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Stem Cells International
Volume 2019, Article ID 7219297, 11 pages
Review Article

Enhancing Mesenchymal Stromal Cell Immunomodulation for Treating Conditions Influenced by the Immune System

Sidra Medicine, Member of Qatar Foundation, Doha, Qatar

Correspondence should be addressed to Bella S. Guerrouahen; gro.ardis@nehauorreugb

Received 31 January 2019; Accepted 13 May 2019; Published 5 August 2019

Guest Editor: Marcela F. Bolontrade

Copyright © 2019 Bella S. Guerrouahen et al. This is an open access article distributed under the Creative Commons Attribution License, which permits unrestricted use, distribution, and reproduction in any medium, provided the original work is properly cited. The publication of this article was funded by Qatar National Library.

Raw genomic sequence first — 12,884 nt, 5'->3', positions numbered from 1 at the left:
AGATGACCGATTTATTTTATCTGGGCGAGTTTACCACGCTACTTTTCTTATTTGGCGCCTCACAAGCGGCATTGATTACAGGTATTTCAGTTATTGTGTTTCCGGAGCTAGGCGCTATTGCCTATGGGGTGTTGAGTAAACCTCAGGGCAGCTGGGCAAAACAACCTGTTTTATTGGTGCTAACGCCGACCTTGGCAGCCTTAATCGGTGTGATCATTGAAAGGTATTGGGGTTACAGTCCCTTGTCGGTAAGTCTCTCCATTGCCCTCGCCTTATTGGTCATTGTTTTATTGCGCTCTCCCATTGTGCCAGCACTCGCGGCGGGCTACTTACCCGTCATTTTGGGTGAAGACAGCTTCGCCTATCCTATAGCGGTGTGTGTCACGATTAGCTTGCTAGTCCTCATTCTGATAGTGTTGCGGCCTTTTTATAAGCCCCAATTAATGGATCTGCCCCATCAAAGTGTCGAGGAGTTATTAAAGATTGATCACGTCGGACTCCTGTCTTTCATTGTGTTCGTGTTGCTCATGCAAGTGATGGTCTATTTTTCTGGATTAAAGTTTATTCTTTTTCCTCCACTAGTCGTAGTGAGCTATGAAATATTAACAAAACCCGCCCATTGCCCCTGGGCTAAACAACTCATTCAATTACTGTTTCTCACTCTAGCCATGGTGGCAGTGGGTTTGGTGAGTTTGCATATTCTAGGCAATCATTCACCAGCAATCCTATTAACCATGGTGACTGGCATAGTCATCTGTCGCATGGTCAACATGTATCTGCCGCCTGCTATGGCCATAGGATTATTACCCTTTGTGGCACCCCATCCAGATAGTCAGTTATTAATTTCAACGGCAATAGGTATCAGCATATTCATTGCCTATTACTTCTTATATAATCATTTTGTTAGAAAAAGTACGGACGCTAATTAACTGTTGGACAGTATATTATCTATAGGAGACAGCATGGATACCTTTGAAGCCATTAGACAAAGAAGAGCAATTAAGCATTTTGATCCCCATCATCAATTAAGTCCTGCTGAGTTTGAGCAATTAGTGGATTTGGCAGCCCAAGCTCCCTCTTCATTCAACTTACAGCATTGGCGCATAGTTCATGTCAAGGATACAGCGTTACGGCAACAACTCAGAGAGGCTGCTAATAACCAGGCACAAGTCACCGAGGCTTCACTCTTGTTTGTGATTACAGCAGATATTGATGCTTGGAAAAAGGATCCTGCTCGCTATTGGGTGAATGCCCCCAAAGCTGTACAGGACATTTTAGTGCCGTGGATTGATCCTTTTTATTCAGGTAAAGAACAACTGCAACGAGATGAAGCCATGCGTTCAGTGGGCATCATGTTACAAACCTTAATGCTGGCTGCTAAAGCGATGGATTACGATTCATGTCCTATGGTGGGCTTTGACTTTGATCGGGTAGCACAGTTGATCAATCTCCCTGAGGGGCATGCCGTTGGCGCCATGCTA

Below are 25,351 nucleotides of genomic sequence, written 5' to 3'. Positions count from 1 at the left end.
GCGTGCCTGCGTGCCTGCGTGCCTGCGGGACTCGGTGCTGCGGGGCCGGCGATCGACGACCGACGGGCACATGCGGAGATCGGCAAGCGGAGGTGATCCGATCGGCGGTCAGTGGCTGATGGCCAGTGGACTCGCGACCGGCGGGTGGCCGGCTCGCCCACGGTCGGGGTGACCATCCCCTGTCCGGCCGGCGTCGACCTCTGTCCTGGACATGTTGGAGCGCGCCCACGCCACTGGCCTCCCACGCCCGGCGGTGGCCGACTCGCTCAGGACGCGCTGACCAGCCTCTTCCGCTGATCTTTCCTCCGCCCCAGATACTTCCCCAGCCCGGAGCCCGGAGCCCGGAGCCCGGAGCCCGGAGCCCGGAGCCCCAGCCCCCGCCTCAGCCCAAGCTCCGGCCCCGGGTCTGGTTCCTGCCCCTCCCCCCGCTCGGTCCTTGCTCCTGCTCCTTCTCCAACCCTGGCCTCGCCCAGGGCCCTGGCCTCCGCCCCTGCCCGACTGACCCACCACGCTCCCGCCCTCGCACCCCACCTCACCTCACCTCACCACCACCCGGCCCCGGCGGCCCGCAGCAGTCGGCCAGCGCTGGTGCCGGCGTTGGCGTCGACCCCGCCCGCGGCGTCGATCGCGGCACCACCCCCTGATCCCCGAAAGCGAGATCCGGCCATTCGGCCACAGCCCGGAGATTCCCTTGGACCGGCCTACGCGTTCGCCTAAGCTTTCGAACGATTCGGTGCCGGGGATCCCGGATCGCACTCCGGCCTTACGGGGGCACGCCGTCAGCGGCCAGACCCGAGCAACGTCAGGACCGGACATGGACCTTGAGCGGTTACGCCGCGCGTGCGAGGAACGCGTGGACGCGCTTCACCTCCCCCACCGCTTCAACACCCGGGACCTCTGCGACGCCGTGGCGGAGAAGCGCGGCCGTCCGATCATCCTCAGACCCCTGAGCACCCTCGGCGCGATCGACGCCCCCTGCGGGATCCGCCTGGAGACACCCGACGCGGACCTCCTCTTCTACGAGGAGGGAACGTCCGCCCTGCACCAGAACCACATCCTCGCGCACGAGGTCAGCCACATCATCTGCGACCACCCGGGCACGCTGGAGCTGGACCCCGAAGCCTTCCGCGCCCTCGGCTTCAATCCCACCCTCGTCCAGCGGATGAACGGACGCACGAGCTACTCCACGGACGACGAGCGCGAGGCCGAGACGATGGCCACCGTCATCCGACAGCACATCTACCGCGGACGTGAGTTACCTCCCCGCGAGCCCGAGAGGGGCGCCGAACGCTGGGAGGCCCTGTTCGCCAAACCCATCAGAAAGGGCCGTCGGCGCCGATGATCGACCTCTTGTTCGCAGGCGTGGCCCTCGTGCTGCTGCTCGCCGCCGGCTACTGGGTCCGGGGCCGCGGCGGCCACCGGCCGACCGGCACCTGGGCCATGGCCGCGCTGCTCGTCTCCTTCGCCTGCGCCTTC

Mesenchymal stromal cells (MSCs), formerly known as mesenchymal stem cells, are nonhematopoietic multipotent cells and are emerging worldwide as the most clinically used and promising source for allogeneic cell therapy. MSCs, initially obtained from bone marrow, can be derived from several other tissues, such as adipose tissue, placenta, and umbilical cord. Diversity in tissue sourcing and manufacturing procedures has significant effects on MSC products. However, in 2006, a minimal set of standard criteria has been issued by the International Society of Cellular Therapy for defining derived MSCs. These include adherence to plastic in conventional culture conditions, particular phenotype, and multilineage differentiation capacity in vitro. Moreover, MSCs have trophic capabilities, a high in vitro self-renewal ability, and immunomodulatory characteristics. Thus, immunosuppressive treatment with MSCs has been proposed as a potential therapeutic alternative for conditions in which the immune system cells influence outcomes, such as inflammatory and autoimmune diseases. The precise mechanism by which MSCs affect functions of most immune effector cells is not completely understood but involves direct contact with immune cells, soluble mediators, and local microenvironmental factors. Recently, it has been shown that their homeostatic resting state requires activation, which can be achieved in vitro with various cytokines, including interferon-γ. In the present review, we focus on the suppressive effect that MSCs exert on the immune system and highlight the significance of in vitro preconditioning and its use in preclinical studies. We discuss the clinical aspects of using MSCs as an immunomodulatory treatment. Finally, we comment on the risk of interfering with the immune system in regard to cancer formation and development.